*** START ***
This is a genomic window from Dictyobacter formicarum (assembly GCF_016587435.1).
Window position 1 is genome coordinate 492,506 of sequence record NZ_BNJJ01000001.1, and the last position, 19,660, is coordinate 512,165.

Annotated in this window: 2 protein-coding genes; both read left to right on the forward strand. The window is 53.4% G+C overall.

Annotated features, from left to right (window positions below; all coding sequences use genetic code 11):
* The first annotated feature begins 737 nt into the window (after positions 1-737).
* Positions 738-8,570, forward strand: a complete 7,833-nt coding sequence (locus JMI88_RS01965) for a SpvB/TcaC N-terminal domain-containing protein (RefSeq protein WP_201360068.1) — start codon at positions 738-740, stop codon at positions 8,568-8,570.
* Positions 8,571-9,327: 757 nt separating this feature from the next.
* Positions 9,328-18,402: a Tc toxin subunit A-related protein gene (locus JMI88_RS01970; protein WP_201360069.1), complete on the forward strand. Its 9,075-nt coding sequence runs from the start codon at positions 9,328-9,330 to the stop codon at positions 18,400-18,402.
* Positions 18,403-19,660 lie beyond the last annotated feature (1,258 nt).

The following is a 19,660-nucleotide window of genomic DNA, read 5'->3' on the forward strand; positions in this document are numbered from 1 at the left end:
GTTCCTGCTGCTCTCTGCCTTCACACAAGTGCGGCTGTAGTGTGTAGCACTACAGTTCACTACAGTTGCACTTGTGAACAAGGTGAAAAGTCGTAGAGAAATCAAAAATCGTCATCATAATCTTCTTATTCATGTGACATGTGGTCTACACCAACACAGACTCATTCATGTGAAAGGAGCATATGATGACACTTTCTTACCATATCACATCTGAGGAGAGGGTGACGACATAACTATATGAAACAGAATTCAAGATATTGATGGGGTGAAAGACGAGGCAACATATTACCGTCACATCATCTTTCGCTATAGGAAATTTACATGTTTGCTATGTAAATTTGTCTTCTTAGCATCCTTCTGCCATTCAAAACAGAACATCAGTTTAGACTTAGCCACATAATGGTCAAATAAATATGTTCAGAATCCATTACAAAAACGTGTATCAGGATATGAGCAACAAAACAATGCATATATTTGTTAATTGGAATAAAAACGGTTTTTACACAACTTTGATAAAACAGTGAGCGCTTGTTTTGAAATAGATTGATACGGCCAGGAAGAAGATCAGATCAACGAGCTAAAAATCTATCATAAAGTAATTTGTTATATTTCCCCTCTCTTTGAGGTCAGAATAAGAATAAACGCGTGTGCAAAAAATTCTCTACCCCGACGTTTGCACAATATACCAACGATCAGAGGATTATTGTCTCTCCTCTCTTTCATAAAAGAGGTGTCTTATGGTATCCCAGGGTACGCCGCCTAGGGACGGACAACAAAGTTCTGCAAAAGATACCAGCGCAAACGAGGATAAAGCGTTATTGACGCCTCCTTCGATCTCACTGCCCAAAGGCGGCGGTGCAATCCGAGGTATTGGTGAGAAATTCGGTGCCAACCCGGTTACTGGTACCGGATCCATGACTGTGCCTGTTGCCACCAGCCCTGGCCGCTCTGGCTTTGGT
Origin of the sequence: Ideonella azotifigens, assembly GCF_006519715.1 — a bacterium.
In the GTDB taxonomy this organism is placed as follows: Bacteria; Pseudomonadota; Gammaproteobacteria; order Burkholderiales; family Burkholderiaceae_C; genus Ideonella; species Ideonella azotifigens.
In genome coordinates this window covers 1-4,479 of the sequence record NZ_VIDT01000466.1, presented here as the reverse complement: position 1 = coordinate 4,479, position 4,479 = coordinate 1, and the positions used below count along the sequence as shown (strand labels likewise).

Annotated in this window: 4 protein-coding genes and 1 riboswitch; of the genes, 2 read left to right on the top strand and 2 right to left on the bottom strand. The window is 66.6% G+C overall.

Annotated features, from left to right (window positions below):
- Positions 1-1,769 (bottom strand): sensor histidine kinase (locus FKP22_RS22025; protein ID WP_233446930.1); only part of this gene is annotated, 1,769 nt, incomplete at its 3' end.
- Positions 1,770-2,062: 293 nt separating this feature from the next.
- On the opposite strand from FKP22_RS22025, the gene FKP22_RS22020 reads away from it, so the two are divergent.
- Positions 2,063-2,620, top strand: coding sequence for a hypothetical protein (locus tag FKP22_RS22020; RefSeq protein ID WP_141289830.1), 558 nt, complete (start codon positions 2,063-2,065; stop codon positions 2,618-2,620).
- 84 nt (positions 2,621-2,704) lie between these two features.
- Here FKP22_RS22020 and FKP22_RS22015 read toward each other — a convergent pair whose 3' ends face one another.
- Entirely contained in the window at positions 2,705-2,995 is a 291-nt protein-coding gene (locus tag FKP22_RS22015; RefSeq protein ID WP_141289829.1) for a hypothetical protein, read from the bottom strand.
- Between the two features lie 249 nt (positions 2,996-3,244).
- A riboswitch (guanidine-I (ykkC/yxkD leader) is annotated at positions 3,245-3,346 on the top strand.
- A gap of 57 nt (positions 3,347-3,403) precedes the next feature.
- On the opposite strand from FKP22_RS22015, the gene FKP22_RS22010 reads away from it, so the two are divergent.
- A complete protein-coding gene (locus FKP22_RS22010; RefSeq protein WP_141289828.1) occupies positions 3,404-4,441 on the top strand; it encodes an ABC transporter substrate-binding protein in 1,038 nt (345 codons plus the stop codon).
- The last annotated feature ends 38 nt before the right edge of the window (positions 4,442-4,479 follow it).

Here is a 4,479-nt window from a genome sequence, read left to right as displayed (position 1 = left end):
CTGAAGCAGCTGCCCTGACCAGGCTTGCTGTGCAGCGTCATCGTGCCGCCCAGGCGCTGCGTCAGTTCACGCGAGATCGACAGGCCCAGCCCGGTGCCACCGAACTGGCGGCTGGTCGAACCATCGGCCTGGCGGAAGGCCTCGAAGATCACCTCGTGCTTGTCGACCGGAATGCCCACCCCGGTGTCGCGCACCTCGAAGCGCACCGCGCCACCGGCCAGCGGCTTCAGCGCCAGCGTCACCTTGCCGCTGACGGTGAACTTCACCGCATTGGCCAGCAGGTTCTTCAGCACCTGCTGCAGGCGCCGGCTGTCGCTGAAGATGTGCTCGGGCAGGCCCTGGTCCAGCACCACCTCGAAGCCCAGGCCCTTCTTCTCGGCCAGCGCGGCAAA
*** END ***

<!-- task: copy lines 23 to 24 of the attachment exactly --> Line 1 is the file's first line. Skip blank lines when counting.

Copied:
- Entirely contained in the window at positions 2,705-2,995 is a 291-nt protein-coding gene (locus tag FKP22_RS22015; RefSeq protein ID WP_141289829.1) for a hypothetical protein, read from the bottom strand.
- Between the two features lie 249 nt (positions 2,996-3,244).